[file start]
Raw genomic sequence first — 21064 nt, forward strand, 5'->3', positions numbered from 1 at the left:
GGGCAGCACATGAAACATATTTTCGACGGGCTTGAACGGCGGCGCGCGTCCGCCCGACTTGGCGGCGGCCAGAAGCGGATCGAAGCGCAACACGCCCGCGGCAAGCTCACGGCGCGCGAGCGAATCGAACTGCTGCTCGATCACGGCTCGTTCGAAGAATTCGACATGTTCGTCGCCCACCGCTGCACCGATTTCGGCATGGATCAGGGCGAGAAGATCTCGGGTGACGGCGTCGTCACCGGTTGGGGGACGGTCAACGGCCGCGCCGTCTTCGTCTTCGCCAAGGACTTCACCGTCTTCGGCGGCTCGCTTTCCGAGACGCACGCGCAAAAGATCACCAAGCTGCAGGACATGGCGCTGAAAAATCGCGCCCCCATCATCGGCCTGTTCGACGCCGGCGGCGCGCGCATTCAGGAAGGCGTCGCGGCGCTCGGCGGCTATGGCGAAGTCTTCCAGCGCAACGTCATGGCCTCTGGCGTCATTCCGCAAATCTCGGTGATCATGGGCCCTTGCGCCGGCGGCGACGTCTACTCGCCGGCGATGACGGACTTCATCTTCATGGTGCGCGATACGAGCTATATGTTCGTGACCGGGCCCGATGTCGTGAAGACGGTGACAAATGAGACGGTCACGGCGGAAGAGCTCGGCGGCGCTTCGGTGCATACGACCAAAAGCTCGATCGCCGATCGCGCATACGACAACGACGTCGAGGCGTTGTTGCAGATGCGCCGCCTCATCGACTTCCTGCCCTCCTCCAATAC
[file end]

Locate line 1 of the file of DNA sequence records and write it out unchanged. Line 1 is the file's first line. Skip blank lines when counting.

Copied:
Raw genomic sequence first — 21064 nt, forward strand, 5'->3', positions numbered from 1 at the left: